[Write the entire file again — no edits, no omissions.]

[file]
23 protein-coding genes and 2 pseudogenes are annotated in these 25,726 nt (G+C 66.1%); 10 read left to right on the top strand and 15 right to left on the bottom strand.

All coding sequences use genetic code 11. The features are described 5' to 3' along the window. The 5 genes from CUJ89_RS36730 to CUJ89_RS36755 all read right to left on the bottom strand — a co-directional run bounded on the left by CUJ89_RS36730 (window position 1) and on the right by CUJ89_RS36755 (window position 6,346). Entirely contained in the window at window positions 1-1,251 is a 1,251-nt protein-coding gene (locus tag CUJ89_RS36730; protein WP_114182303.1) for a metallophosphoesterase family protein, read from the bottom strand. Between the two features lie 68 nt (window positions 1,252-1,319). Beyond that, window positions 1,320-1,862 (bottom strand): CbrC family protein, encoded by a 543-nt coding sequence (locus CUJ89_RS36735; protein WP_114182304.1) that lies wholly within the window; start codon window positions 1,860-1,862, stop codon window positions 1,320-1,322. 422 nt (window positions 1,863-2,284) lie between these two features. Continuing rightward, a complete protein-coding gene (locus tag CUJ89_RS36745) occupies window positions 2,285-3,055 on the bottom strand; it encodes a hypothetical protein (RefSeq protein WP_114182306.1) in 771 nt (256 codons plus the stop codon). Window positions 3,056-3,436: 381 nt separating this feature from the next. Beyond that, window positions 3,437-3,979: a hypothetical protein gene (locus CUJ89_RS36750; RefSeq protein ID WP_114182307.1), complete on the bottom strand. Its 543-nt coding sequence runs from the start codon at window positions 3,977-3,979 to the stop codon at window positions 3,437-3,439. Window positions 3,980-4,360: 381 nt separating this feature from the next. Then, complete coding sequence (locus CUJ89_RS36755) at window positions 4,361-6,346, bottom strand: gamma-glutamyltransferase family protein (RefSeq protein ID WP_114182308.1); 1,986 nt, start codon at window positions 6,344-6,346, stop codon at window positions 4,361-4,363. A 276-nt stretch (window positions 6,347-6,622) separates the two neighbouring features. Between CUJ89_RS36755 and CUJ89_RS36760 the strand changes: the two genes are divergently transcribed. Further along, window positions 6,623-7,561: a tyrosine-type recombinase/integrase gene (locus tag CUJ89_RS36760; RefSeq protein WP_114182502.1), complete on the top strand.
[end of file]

23 protein-coding genes and 2 pseudogenes are annotated in these 25,726 nt (G+C 66.1%); 10 read left to right on the top strand and 15 right to left on the bottom strand.

All coding sequences use genetic code 11. The features are described 5' to 3' along the window. The 5 genes from CUJ89_RS36730 to CUJ89_RS36755 all read right to left on the bottom strand — a co-directional run bounded on the left by CUJ89_RS36730 (window position 1) and on the right by CUJ89_RS36755 (window position 6,346). Entirely contained in the window at window positions 1-1,251 is a 1,251-nt protein-coding gene (locus tag CUJ89_RS36730; protein WP_114182303.1) for a metallophosphoesterase family protein, read from the bottom strand. Between the two features lie 68 nt (window positions 1,252-1,319). Beyond that, window positions 1,320-1,862 (bottom strand): CbrC family protein, encoded by a 543-nt coding sequence (locus CUJ89_RS36735; protein WP_114182304.1) that lies wholly within the window; start codon window positions 1,860-1,862, stop codon window positions 1,320-1,322. 422 nt (window positions 1,863-2,284) lie between these two features. Continuing rightward, a complete protein-coding gene (locus tag CUJ89_RS36745) occupies window positions 2,285-3,055 on the bottom strand; it encodes a hypothetical protein (RefSeq protein WP_114182306.1) in 771 nt (256 codons plus the stop codon). Window positions 3,056-3,436: 381 nt separating this feature from the next. Beyond that, window positions 3,437-3,979: a hypothetical protein gene (locus CUJ89_RS36750; RefSeq protein ID WP_114182307.1), complete on the bottom strand. Its 543-nt coding sequence runs from the start codon at window positions 3,977-3,979 to the stop codon at window positions 3,437-3,439. Window positions 3,980-4,360: 381 nt separating this feature from the next. Then, complete coding sequence (locus CUJ89_RS36755) at window positions 4,361-6,346, bottom strand: gamma-glutamyltransferase family protein (RefSeq protein ID WP_114182308.1); 1,986 nt, start codon at window positions 6,344-6,346, stop codon at window positions 4,361-4,363. A 276-nt stretch (window positions 6,347-6,622) separates the two neighbouring features. Between CUJ89_RS36755 and CUJ89_RS36760 the strand changes: the two genes are divergently transcribed. Further along, window positions 6,623-7,561: a tyrosine-type recombinase/integrase gene (locus tag CUJ89_RS36760; RefSeq protein WP_114182502.1), complete on the top strand.